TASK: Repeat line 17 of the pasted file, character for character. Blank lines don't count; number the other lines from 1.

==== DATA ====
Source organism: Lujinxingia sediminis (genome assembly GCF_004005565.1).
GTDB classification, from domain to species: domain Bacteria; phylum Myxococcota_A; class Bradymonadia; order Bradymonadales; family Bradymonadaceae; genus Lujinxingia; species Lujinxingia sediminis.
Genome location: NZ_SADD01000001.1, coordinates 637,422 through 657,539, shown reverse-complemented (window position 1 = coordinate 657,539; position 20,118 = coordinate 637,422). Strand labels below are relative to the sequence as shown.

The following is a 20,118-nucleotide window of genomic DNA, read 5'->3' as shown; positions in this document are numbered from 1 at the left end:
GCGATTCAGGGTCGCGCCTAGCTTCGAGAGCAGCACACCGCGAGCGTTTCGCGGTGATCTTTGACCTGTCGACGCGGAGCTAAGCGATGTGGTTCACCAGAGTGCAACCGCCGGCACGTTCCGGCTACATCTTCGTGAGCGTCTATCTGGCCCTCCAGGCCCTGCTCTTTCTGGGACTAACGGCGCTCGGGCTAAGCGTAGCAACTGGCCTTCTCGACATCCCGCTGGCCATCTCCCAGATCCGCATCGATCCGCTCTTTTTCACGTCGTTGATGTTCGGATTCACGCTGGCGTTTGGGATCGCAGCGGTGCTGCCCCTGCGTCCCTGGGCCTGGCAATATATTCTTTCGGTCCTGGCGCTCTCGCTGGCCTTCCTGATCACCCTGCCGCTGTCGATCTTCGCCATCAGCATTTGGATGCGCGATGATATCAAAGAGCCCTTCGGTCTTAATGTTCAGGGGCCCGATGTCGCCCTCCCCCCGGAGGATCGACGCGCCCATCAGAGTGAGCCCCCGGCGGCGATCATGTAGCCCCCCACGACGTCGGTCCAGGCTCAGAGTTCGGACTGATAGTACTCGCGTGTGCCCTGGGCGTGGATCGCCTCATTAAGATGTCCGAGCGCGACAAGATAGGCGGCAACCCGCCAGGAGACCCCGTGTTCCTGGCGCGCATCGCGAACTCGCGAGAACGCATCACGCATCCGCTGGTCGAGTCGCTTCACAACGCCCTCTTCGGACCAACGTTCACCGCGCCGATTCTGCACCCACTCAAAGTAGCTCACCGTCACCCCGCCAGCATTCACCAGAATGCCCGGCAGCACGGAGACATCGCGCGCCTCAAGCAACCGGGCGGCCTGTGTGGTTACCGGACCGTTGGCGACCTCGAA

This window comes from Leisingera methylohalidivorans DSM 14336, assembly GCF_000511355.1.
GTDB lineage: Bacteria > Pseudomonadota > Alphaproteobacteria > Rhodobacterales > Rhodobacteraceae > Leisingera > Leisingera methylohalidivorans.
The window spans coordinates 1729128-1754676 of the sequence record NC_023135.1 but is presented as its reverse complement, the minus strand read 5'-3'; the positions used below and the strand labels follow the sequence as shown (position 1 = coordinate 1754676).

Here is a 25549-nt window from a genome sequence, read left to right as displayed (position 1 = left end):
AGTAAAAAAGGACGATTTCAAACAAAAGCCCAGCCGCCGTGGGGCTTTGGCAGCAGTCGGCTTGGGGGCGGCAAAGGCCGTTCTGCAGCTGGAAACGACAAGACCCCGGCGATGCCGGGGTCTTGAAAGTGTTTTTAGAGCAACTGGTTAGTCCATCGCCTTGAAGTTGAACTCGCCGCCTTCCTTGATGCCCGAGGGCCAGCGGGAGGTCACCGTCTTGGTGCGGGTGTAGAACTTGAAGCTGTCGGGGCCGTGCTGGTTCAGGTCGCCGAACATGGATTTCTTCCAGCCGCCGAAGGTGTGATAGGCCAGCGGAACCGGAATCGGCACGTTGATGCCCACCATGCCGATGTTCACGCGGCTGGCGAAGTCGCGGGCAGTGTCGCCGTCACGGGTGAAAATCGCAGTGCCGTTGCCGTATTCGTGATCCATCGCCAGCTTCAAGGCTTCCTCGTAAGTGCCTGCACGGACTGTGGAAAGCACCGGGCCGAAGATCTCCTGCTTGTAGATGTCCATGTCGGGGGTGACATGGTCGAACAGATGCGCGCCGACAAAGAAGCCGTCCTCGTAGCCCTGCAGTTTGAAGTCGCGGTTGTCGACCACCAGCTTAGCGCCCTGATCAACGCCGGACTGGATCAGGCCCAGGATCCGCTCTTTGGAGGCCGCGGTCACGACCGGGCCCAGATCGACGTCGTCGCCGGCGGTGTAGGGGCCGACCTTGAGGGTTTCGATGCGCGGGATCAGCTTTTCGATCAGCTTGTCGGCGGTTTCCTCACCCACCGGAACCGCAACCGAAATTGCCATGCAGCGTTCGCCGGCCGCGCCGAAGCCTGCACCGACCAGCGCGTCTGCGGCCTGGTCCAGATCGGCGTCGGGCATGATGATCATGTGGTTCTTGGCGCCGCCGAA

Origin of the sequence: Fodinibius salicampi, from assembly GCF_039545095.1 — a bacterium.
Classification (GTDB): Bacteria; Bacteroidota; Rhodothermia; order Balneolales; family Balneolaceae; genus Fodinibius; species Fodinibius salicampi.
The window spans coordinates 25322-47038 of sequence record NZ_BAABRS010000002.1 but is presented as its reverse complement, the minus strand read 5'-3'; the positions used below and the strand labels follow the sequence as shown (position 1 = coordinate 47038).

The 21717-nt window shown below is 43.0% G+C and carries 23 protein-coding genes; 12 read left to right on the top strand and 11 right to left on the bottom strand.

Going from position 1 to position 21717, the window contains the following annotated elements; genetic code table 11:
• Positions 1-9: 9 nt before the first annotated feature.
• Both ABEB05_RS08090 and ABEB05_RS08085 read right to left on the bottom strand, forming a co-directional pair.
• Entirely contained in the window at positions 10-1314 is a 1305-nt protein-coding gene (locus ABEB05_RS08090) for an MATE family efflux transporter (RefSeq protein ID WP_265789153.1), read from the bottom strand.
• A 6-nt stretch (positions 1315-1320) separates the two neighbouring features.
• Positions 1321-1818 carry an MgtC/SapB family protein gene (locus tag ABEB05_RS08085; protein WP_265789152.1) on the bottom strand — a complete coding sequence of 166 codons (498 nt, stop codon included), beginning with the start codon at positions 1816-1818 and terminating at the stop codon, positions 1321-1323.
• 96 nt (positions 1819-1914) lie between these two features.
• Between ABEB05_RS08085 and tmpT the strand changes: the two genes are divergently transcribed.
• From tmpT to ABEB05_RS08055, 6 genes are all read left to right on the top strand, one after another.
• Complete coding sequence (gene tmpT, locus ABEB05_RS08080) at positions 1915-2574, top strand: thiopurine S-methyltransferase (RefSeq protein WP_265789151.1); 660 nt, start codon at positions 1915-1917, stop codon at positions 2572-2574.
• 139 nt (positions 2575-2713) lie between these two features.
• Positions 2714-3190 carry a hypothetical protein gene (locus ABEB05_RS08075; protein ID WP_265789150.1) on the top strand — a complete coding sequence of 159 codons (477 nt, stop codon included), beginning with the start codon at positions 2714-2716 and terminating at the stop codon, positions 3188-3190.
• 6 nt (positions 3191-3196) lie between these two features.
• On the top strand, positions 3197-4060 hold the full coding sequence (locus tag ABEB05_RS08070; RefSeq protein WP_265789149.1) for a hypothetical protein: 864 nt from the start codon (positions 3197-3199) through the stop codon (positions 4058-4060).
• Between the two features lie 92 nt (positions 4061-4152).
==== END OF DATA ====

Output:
• Both ABEB05_RS08090 and ABEB05_RS08085 read right to left on the bottom strand, forming a co-directional pair.